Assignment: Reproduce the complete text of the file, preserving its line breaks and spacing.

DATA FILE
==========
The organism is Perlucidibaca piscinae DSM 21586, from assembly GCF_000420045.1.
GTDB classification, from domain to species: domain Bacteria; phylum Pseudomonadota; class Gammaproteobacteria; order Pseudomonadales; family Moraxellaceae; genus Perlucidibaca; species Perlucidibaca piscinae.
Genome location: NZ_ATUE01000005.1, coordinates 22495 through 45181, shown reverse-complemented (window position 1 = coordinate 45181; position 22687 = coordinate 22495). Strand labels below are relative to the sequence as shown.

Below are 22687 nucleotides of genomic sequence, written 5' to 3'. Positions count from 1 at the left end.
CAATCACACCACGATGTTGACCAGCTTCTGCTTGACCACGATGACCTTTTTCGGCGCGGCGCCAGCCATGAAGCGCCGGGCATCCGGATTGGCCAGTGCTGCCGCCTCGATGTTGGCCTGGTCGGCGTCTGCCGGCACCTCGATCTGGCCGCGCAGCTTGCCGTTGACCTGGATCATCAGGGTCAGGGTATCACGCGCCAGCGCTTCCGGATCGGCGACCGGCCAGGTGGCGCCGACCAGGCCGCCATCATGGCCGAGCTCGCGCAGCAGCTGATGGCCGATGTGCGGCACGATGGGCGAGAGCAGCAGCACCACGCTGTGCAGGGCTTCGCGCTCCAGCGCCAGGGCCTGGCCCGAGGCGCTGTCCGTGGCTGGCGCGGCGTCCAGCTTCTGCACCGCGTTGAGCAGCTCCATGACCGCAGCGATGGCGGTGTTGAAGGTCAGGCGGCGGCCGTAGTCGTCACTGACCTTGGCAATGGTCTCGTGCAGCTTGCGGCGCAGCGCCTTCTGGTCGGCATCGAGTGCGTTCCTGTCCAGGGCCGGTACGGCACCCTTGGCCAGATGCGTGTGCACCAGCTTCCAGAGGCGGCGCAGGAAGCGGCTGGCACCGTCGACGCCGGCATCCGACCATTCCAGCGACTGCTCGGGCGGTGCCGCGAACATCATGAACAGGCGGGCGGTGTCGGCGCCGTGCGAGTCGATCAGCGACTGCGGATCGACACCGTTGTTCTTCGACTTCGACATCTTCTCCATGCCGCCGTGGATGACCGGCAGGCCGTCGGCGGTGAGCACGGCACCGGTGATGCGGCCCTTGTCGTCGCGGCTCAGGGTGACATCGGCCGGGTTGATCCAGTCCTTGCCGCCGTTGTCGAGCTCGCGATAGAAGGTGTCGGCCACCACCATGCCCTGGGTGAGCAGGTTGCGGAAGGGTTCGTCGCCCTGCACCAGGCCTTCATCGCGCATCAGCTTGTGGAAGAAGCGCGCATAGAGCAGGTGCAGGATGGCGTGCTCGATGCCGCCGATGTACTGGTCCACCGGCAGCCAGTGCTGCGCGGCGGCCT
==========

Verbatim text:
The organism is Perlucidibaca piscinae DSM 21586, from assembly GCF_000420045.1.
GTDB classification, from domain to species: domain Bacteria; phylum Pseudomonadota; class Gammaproteobacteria; order Pseudomonadales; family Moraxellaceae; genus Perlucidibaca; species Perlucidibaca piscinae.
Genome location: NZ_ATUE01000005.1, coordinates 22495 through 45181, shown reverse-complemented (window position 1 = coordinate 45181; position 22687 = coordinate 22495). Strand labels below are relative to the sequence as shown.

Below are 22687 nucleotides of genomic sequence, written 5' to 3'. Positions count from 1 at the left end.
CAATCACACCACGATGTTGACCAGCTTCTGCTTGACCACGATGACCTTTTTCGGCGCGGCGCCAGCCATGAAGCGCCGGGCATCCGGATTGGCCAGTGCTGCCGCCTCGATGTTGGCCTGGTCGGCGTCTGCCGGCACCTCGATCTGGCCGCGCAGCTTGCCGTTGACCTGGATCATCAGGGTCAGGGTATCACGCGCCAGCGCTTCCGGATCGGCGACCGGCCAGGTGGCGCCGACCAGGCCGCCATCATGGCCGAGCTCGCGCAGCAGCTGATGGCCGATGTGCGGCACGATGGGCGAGAGCAGCAGCACCACGCTGTGCAGGGCTTCGCGCTCCAGCGCCAGGGCCTGGCCCGAGGCGCTGTCCGTGGCTGGCGCGGCGTCCAGCTTCTGCACCGCGTTGAGCAGCTCCATGACCGCAGCGATGGCGGTGTTGAAGGTCAGGCGGCGGCCGTAGTCGTCACTGACCTTGGCAATGGTCTCGTGCAGCTTGCGGCGCAGCGCCTTCTGGTCGGCATCGAGTGCGTTCCTGTCCAGGGCCGGTACGGCACCCTTGGCCAGATGCGTGTGCACCAGCTTCCAGAGGCGGCGCAGGAAGCGGCTGGCACCGTCGACGCCGGCATCCGACCATTCCAGCGACTGCTCGGGCGGTGCCGCGAACATCATGAACAGGCGGGCGGTGTCGGCGCCGTGCGAGTCGATCAGCGACTGCGGATCGACACCGTTGTTCTTCGACTTCGACATCTTCTCCATGCCGCCGTGGATGACCGGCAGGCCGTCGGCGGTGAGCACGGCACCGGTGATGCGGCCCTTGTCGTCGCGGCTCAGGGTGACATCGGCCGGGTTGATCCAGTCCTTGCCGCCGTTGTCGAGCTCGCGATAGAAGGTGTCGGCCACCACCATGCCCTGGGTGAGCAGGTTGCGGAAGGGTTCGTCGCCCTGCACCAGGCCTTCATCGCGCATCAGCTTGTGGAAGAAGCGCGCATAGAGCAGGTGCAGGATGGCGTGCTCGATGCCGCCGATGTACTGGTCCACCGGCAGCCAGTGCTGCGCGGCGGCCT